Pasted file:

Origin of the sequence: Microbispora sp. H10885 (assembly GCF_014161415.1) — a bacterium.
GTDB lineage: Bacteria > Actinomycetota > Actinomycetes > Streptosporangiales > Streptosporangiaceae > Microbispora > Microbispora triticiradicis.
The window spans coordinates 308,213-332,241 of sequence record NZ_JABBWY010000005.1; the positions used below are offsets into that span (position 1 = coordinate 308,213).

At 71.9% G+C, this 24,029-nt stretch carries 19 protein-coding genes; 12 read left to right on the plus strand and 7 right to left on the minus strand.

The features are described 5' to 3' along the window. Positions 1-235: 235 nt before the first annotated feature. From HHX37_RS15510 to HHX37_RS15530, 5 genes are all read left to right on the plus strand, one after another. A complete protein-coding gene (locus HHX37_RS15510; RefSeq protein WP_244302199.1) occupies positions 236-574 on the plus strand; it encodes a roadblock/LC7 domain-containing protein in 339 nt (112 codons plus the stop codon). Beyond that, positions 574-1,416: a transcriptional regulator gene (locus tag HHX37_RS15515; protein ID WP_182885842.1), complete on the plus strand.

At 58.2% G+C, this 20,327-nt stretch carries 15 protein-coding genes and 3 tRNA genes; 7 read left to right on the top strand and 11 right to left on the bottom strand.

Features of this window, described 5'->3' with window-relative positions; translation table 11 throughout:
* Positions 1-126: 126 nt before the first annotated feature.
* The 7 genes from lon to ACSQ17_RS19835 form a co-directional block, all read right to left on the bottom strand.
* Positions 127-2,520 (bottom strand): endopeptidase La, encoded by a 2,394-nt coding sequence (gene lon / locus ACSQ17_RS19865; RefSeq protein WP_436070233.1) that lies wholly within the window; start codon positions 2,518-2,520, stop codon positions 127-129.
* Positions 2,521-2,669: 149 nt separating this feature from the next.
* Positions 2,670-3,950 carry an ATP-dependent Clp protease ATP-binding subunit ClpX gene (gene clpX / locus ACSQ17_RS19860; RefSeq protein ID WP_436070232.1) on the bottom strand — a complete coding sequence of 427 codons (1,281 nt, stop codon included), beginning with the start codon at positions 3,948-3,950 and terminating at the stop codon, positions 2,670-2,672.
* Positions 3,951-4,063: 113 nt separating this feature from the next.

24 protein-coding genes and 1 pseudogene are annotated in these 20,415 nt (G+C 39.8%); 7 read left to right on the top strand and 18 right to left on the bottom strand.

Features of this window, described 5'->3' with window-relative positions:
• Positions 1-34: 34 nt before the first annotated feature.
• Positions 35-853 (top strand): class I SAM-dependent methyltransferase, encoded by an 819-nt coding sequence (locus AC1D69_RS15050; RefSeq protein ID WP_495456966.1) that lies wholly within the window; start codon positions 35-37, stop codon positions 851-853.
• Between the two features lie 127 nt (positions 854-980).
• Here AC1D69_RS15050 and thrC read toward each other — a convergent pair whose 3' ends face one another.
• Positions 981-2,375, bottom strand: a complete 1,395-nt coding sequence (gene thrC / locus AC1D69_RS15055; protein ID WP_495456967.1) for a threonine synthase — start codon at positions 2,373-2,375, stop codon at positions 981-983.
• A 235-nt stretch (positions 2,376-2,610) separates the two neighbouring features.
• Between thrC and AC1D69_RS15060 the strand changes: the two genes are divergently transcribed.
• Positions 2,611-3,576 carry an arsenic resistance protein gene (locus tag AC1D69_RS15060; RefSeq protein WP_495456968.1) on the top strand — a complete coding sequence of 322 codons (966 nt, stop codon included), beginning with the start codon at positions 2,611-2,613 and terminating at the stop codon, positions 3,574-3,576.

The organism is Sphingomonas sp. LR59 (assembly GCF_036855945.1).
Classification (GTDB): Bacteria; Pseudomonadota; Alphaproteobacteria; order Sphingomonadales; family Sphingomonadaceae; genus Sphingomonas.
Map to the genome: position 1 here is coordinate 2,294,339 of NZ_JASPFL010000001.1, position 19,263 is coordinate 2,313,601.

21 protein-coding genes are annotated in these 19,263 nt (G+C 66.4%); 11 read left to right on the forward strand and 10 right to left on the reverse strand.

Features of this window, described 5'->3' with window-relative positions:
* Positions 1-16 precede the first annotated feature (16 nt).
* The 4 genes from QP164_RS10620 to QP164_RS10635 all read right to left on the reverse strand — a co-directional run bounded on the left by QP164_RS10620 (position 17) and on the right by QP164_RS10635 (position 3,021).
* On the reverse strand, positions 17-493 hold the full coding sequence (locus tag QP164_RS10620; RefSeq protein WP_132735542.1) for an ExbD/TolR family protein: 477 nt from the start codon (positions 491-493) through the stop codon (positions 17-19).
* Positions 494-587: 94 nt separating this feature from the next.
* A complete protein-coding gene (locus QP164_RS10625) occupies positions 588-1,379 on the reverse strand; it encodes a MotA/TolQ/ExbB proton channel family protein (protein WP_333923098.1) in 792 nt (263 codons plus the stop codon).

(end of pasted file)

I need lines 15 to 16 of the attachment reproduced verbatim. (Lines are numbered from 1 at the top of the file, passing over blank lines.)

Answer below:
Features of this window, described 5'->3' with window-relative positions:
• Positions 1-34: 34 nt before the first annotated feature.